I wander through the empty, dark aisles of the place I used to call "home" before. I enter the bathroom and turn on the cold, blinding lights. I blink twice to get my eyes adjusted to the intensity. Everything in there is white marble in different shades, glistening and sparkling and oh-so-beautiful. I turn on the heat and wait until the atmosphere is asphyxiating and I have to fight for breath to take the clothes off the sweaty skin. It used to be flawless, I vaguely remember opening the tap and waiting for the water to warm up. While the bathtub fills itself, I stare at my naked form in the mirror. I'm tall and have full, big, firm breasts with soft and dark pink nipples, beautifully shaped, and rounded hips, and long and slender legs. My hands are delicate, my fingers elegant, my body slim. My waist is minuscule, my belly flat and hard as a rock, my shoulders well rounded, my collarbone delicate and showing, and my neck slender. My hair is long and dark, and it would be shiny and silky, if not dirty and entangled and knotted. It reaches my hips, in which I still see the print of your corrupted hands. I then stare at my face. There one can see my waste. My eyes are big, in the little common colour of mint, surrounded by thick lashes and crowned by delicate, thin, elegantly arched eyebrows. They were once sparkly and beaming, but pain has dulled them, and I have dark purple circles under. My forehead is wide, but not too much; my nose is little, a bit pointing; my cheekbones marked, my cheeks silken and smooth. My lips are lovely; I used to like them until you forced your venomous tongue into them.

I used to be so pretty that men (and sometimes even women) turned their heads when I passed to stare at me with widened eyes, no matter what little the effort I put into my looks. I grew confident, and proud of my beauty, not knowing it would bring my disgrace. I am so young, but already look like a woman. Now my lips are swollen and bitten, my skin pale and marred, my cheeks covered with scratch marks, my eyes dull and surrounded by black circles. And yet, sadness hasn't managed to take every bit of beauty from me.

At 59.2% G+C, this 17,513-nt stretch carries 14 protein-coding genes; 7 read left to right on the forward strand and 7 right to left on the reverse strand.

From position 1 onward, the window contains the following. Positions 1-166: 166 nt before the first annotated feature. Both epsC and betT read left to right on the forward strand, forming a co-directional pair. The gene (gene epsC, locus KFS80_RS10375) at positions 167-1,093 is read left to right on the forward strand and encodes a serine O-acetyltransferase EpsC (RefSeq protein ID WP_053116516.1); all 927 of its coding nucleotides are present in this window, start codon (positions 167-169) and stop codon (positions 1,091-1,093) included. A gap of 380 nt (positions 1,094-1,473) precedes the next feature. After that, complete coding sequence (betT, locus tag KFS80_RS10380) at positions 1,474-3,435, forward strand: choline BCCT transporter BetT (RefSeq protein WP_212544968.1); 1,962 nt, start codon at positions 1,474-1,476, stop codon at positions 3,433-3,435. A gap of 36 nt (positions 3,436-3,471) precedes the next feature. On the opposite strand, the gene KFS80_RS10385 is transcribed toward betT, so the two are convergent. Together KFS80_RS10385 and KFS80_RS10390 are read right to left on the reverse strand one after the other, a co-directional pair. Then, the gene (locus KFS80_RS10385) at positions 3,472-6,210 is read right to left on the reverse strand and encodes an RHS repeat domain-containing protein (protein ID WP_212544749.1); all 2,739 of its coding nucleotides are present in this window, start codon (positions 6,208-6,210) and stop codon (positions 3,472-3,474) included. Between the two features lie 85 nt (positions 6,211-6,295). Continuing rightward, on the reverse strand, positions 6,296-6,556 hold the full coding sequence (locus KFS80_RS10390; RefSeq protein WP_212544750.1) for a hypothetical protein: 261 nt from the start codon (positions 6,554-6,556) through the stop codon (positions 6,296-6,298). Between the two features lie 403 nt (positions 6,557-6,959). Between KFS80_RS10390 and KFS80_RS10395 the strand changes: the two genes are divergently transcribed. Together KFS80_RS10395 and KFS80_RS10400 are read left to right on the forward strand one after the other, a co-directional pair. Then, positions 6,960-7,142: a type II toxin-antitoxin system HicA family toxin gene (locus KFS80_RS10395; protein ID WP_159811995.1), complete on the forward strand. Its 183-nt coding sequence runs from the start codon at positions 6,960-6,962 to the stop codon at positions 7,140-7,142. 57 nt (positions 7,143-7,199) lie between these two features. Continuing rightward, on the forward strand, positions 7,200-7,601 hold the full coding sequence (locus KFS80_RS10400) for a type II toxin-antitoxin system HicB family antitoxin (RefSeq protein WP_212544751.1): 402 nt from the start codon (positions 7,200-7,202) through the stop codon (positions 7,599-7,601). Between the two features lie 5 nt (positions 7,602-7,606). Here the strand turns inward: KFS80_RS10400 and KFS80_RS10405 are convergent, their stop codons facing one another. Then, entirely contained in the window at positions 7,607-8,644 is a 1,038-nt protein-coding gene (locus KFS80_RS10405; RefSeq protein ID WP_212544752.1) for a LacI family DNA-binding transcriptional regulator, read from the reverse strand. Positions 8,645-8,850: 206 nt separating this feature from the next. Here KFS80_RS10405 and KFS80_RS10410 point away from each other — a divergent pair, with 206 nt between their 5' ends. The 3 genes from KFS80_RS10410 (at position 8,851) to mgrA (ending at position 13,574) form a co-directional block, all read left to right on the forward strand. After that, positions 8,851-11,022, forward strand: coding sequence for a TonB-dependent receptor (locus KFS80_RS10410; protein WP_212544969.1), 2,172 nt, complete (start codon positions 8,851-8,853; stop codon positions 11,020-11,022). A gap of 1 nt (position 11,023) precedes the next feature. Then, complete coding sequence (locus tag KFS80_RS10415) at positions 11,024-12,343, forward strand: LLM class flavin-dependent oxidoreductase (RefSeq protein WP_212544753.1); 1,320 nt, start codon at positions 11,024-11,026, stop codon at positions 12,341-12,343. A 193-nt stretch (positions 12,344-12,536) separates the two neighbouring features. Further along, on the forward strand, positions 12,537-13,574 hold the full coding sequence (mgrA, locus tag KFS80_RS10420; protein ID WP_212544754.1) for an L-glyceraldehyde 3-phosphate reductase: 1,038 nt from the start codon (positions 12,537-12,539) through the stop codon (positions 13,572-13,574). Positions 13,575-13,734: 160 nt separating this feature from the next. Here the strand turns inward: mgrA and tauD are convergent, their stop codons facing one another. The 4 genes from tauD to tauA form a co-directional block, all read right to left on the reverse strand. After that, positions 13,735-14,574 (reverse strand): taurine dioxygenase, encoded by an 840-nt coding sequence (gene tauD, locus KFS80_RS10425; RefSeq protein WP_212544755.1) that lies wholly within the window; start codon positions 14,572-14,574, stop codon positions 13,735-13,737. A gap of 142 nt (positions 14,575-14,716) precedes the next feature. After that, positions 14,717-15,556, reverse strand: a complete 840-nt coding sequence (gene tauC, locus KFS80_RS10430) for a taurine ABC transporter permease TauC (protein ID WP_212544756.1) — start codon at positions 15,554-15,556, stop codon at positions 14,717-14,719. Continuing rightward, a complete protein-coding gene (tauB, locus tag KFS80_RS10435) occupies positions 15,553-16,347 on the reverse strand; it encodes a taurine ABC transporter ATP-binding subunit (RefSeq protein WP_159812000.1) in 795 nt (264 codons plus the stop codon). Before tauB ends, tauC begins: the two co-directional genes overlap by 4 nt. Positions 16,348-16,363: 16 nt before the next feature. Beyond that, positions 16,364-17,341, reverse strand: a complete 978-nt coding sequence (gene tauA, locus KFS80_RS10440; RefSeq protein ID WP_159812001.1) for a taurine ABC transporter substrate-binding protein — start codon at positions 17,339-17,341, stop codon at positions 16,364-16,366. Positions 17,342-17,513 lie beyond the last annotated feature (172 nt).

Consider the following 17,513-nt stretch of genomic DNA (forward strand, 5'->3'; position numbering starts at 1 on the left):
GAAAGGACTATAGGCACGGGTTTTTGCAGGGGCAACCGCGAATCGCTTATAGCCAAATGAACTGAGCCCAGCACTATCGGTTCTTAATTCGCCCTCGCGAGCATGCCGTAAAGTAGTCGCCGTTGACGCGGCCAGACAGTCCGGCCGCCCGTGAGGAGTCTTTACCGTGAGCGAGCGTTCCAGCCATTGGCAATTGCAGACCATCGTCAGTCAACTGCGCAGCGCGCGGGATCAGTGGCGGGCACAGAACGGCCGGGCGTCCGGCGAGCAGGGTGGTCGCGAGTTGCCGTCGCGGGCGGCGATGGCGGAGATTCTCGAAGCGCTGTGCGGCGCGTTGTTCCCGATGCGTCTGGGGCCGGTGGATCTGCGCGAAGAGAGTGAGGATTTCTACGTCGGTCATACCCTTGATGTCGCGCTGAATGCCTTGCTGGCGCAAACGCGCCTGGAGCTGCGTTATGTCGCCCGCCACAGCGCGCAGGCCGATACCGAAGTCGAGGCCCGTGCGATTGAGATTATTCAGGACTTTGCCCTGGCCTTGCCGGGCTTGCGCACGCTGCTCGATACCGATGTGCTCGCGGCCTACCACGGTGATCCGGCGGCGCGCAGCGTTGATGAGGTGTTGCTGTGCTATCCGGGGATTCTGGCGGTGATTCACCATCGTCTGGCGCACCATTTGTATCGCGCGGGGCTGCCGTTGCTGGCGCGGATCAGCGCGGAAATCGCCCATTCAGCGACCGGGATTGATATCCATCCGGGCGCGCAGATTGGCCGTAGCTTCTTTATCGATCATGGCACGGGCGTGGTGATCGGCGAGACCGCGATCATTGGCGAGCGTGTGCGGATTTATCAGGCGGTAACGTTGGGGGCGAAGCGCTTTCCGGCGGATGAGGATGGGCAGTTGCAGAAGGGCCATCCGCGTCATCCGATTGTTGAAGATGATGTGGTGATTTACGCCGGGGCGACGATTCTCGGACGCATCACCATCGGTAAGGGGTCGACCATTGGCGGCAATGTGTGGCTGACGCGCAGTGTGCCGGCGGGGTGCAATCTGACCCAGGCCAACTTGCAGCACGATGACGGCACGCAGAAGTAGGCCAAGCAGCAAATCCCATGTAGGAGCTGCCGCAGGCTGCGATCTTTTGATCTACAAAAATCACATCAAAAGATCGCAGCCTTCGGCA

I grab the tools I'll need and slip into the steaming water. It burns my skin, as I hope fire will purify me. I submerge fully, and my hair gets wet and weighs more. Then I start. I take the exfoliating gel and the mitt and I scrub the skin of my whole body (which has turned almost fuchsia) as I used to do before going out. Then I grab the razor and shave my legs, as I have no hair anywhere else (I took the permanent depilation on my underarms as a present for my 15th b-day). Smiling, when my skin is clean and hairless, I wave the razor over my thighs and press just that little bit too much. I tilt my head back and rest it over the bathtub's edge when blood starts to flow. I change place and do it again. I have done it hundreds of times, because pain is the only thing you haven't dulled me to. The water slowly dyes in red. I smile. After a few cuts, I change thigh; and when I'm done, I scrub myself brutally again, trying to clean the humiliation from me but also enjoying the stinging pain as I widen my open wounds. Then I take the comb and start to untangle my hair –I have been a whole week in bed. I have to be beautiful again, I think, applying a good-smelling shampoo to help me undo the knots in it. Jade plant and French lavender, it says in the bottle. Well. When I have untangled it, I apply another shampoo –this one with silk and pearl protein, claiming to revive and smoothen down the hair. I apply another with bamboo and aloe for rebel and dry hair; this one is cream no shampoo. I even use one with figs, passion fruit and henna for darker and richer reflections in my hair colour. Then I apply a rich cream with shea butter and lilies to complete it. I smile as I streak my fingers through my silky, untangled, clean and perfumed hair.